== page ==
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EU Approves Use Of Pfizer-BioNTech COVID-19 Vaccine

A sign appears in the window of an office at Pfizer Manufacturing in Puurs, Belgium, on Monday, the same day the European Medicines Agency authorized the use of the company's COVID-19 vaccine.
A sign appears in the window of an office at Pfizer Manufacturing in Puurs, Belgium, on Monday, the same day the European Medicines Agency authorized the use of the company's COVID-19 vaccine.

Updated at 12:45 p.m. ET

The European Commission, the EU's executive arm, has approved use of the COVID-19 vaccine developed by Pfizer and BioNTech, just hours after the EU's drug agency gave its authorization. Inoculations are expected to begin across Europe next week.

"Our thorough evaluation means that we can confidently assure EU citizens of the safety and efficacy of this vaccine and that it meets necessary quality standards," Emer Cooke, executive director of the European Medicines Agency, said in a statement.

The European regulator is recommending the use of the vaccine in people 16 or older as U.S. federal officials did earlier this month. The U.K., no longer a member of the EU, is also already carrying out inoculations with the Pfizer vaccine.

The European agency has been under criticism in recent weeks for being slow to issue its recommendation. In addition to the U.K., the Pfizer-BioNTech vaccine has already been authorized for use in the U.S., Canada and several other countries.

The European Medicines Agency recommended a "conditional marketing authorization" — a regulatory mechanism that allows for early access to medicines due to an "unmet medical need," in this case the pandemic.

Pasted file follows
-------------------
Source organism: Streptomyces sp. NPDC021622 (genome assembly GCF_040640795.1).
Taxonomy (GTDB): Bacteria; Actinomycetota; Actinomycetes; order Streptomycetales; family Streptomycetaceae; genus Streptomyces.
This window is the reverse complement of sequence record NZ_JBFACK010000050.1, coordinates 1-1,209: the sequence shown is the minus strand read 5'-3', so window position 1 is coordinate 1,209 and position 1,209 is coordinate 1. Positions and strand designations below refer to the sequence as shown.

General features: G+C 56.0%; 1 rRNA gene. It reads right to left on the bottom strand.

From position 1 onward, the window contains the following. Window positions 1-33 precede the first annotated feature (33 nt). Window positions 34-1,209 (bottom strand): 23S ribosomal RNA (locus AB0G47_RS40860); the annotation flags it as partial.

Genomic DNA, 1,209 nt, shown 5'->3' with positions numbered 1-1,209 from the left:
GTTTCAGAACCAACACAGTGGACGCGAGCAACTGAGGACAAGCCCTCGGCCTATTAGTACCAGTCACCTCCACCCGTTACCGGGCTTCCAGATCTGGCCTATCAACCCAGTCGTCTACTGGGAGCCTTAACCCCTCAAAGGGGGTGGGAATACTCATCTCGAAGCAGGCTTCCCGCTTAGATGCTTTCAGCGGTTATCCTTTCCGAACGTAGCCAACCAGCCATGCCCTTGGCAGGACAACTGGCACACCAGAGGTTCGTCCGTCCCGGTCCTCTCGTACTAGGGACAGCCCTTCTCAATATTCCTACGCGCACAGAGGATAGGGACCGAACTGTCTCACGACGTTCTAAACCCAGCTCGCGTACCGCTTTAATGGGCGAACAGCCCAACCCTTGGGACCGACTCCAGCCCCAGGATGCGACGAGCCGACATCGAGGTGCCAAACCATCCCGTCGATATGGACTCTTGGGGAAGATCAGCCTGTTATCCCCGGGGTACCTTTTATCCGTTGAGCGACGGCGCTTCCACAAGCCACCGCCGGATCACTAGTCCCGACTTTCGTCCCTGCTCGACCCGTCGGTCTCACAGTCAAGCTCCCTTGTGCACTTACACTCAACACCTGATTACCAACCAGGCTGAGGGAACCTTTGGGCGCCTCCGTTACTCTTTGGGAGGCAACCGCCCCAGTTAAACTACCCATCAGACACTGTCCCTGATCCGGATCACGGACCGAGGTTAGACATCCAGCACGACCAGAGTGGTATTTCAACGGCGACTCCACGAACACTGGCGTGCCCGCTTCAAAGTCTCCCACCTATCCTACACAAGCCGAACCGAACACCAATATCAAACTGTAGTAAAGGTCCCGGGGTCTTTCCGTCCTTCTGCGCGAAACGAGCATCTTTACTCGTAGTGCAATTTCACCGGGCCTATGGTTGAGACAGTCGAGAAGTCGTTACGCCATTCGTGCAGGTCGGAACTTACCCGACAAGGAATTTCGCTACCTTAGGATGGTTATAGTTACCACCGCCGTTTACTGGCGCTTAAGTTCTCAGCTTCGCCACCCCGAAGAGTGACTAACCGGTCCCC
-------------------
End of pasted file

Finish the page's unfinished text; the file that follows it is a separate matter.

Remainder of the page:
The news comes as most EU countries have imposed travel restrictions, including halting flights and trains from the U.K., where a strain of the vaccine appears to be especially transmissible — though there are not indications that the strain causes more severe cases of COVID-19.

The agency said its recommendation for the EU to authorize use of the vaccine is a milestone in combating the coronavirus. "Today's positive news is an important step forward in our fight against this pandemic, which has caused suffering and hardship for so many," Cooke said.

German Health Minister Jens Spahn is among those who has pushed for the EU to speed its authorization. He has told outlets that the goal was to get the vaccine authorized before Christmas, so that inoculations could begin this year.

NPR's Rob Schmitz contributed to this report from Berlin.

Copyright 2021 NPR. To see more, visit https://www.npr.org.

Laurel Wamsley is a reporter for NPR's News Desk. She reports breaking news for NPR's digital coverage, newscasts, and news magazines, as well as occasional features. She was also the lead reporter for NPR's coverage of the 2019 Women's World Cup in France.
Merrit Kennedy is a reporter for NPR's News Desk. She covers a broad range of issues, from the latest developments out of the Middle East to science research news.
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